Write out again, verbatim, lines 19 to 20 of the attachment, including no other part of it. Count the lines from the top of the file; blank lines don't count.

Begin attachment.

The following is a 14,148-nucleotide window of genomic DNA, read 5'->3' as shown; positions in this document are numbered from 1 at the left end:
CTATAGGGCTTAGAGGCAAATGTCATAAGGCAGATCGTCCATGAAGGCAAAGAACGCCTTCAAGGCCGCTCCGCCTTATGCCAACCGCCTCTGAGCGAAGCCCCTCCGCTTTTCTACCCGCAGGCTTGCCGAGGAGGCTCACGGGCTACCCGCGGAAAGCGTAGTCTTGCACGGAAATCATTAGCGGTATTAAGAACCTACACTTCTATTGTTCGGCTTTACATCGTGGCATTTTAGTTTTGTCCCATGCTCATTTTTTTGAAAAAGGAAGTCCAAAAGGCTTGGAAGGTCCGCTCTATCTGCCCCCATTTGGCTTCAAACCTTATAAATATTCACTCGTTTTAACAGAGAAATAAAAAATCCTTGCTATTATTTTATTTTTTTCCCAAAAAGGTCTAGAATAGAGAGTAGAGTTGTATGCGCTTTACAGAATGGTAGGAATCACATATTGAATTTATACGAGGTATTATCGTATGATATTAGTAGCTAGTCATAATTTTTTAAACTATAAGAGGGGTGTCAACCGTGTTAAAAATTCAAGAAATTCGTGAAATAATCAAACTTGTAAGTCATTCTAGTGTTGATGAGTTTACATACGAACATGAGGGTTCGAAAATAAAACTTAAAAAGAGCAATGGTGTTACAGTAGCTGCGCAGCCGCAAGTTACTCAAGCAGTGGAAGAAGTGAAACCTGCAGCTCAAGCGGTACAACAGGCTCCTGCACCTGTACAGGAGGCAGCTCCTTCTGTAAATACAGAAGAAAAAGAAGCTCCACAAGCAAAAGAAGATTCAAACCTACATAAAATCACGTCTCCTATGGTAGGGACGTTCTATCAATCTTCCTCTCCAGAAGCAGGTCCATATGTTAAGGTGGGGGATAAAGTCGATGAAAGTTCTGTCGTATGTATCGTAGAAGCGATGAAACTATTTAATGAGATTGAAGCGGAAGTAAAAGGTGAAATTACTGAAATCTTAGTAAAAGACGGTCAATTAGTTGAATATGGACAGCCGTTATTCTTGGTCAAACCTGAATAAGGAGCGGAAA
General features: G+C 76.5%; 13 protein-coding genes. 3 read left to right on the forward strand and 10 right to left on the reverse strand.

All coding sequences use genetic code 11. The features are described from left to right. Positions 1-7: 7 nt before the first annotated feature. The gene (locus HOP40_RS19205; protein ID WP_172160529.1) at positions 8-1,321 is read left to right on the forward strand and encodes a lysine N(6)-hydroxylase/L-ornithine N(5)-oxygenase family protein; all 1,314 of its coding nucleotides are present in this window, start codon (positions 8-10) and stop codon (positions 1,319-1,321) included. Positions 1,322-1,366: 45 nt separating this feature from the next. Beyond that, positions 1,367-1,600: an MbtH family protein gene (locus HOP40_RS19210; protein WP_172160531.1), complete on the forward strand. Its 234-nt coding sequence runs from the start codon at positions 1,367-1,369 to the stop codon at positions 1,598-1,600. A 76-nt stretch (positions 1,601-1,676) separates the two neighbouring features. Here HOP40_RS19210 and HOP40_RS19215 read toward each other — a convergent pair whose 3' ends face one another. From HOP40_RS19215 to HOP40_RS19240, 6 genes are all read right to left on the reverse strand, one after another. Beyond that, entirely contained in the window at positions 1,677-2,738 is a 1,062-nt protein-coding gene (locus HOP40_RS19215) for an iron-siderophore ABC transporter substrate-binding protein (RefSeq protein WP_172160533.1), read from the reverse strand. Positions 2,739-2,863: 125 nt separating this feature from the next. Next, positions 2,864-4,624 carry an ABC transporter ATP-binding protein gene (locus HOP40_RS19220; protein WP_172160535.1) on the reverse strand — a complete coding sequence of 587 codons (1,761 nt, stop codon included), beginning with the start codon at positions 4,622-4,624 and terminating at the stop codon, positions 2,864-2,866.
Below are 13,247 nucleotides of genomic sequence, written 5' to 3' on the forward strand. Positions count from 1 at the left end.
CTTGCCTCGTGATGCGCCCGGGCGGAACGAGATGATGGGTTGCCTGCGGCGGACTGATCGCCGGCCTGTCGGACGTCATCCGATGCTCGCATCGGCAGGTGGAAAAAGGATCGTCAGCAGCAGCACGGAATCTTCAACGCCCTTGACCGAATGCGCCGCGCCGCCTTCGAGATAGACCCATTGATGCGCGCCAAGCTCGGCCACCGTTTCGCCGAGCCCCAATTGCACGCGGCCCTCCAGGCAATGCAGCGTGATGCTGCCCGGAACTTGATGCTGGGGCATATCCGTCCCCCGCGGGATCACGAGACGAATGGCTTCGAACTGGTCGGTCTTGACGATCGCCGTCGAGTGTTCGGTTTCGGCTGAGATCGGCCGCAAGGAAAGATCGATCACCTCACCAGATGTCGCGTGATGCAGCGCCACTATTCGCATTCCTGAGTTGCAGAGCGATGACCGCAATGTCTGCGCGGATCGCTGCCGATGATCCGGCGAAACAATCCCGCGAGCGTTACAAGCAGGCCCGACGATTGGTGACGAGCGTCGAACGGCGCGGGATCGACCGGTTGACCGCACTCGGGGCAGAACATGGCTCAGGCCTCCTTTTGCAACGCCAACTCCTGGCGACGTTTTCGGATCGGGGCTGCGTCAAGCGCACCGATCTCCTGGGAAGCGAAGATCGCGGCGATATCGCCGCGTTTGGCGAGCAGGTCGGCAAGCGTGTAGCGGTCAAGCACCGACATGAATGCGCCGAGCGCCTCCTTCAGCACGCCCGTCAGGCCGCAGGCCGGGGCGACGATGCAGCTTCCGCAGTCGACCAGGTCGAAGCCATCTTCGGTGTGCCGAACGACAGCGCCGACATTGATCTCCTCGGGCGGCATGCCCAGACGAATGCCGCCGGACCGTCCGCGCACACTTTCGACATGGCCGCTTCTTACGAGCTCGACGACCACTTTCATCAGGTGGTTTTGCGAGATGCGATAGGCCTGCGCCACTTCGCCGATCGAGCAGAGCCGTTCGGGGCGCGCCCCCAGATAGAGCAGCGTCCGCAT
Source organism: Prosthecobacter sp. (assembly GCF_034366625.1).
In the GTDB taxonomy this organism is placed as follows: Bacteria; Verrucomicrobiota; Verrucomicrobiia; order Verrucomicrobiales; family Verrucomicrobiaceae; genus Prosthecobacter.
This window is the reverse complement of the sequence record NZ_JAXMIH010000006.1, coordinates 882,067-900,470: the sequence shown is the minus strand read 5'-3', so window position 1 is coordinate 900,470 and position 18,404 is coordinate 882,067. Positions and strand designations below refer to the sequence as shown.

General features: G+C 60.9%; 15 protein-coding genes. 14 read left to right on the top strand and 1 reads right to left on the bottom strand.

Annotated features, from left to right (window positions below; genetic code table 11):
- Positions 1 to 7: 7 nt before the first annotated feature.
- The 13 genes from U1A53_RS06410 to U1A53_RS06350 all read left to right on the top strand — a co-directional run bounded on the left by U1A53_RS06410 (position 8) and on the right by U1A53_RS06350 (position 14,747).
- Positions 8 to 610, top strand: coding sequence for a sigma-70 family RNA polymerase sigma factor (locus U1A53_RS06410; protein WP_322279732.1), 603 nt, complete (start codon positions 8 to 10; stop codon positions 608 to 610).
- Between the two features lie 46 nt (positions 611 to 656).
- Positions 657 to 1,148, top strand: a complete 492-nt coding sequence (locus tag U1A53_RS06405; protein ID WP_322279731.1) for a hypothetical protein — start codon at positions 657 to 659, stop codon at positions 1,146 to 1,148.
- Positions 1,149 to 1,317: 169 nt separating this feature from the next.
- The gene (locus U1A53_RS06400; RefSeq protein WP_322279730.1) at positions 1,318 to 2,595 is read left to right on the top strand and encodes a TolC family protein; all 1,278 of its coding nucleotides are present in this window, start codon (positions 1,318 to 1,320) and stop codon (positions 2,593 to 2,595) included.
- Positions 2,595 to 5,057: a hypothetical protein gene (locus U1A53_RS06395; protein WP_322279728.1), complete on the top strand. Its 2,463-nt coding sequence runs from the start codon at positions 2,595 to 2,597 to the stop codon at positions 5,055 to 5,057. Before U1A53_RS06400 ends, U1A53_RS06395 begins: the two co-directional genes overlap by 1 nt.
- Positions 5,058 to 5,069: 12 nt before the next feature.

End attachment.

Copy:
- Positions 2,595 to 5,057: a hypothetical protein gene (locus U1A53_RS06395; protein WP_322279728.1), complete on the top strand. Its 2,463-nt coding sequence runs from the start codon at positions 2,595 to 2,597 to the stop codon at positions 5,055 to 5,057. Before U1A53_RS06400 ends, U1A53_RS06395 begins: the two co-directional genes overlap by 1 nt.
- Positions 5,058 to 5,069: 12 nt before the next feature.